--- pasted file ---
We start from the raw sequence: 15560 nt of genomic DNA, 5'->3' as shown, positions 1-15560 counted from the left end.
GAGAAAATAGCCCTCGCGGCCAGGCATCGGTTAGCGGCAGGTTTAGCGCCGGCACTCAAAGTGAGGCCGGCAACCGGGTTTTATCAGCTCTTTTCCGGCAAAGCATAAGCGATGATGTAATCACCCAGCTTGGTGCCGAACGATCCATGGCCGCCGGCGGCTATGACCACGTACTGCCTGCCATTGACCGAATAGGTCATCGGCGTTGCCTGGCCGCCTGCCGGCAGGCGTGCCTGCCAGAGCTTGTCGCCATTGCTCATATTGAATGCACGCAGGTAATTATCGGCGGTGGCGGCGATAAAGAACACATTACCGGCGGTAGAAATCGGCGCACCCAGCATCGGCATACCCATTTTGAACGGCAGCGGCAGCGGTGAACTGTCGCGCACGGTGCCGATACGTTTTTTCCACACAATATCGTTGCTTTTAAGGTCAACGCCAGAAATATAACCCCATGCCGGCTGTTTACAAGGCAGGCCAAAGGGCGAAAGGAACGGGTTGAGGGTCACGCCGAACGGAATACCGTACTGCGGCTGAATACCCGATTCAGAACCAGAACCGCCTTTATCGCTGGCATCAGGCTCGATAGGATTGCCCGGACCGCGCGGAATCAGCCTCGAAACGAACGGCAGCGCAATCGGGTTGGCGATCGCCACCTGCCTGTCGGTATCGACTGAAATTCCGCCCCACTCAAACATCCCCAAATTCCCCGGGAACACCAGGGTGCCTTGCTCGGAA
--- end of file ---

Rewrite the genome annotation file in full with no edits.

We start from the raw sequence: 15560 nt of genomic DNA, 5'->3' as shown, positions 1-15560 counted from the left end.
GAGAAAATAGCCCTCGCGGCCAGGCATCGGTTAGCGGCAGGTTTAGCGCCGGCACTCAAAGTGAGGCCGGCAACCGGGTTTTATCAGCTCTTTTCCGGCAAAGCATAAGCGATGATGTAATCACCCAGCTTGGTGCCGAACGATCCATGGCCGCCGGCGGCTATGACCACGTACTGCCTGCCATTGACCGAATAGGTCATCGGCGTTGCCTGGCCGCCTGCCGGCAGGCGTGCCTGCCAGAGCTTGTCGCCATTGCTCATATTGAATGCACGCAGGTAATTATCGGCGGTGGCGGCGATAAAGAACACATTACCGGCGGTAGAAATCGGCGCACCCAGCATCGGCATACCCATTTTGAACGGCAGCGGCAGCGGTGAACTGTCGCGCACGGTGCCGATACGTTTTTTCCACACAATATCGTTGCTTTTAAGGTCAACGCCAGAAATATAACCCCATGCCGGCTGTTTACAAGGCAGGCCAAAGGGCGAAAGGAACGGGTTGAGGGTCACGCCGAACGGAATACCGTACTGCGGCTGAATACCCGATTCAGAACCAGAACCGCCTTTATCGCTGGCATCAGGCTCGATAGGATTGCCCGGACCGCGCGGAATCAGCCTCGAAACGAACGGCAGCGCAATCGGGTTGGCGATCGCCACCTGCCTGTCGGTATCGACTGAAATTCCGCCCCACTCAAACATCCCCAAATTCCCCGGGAACACCAGGGTGCCTTGCTCGGAA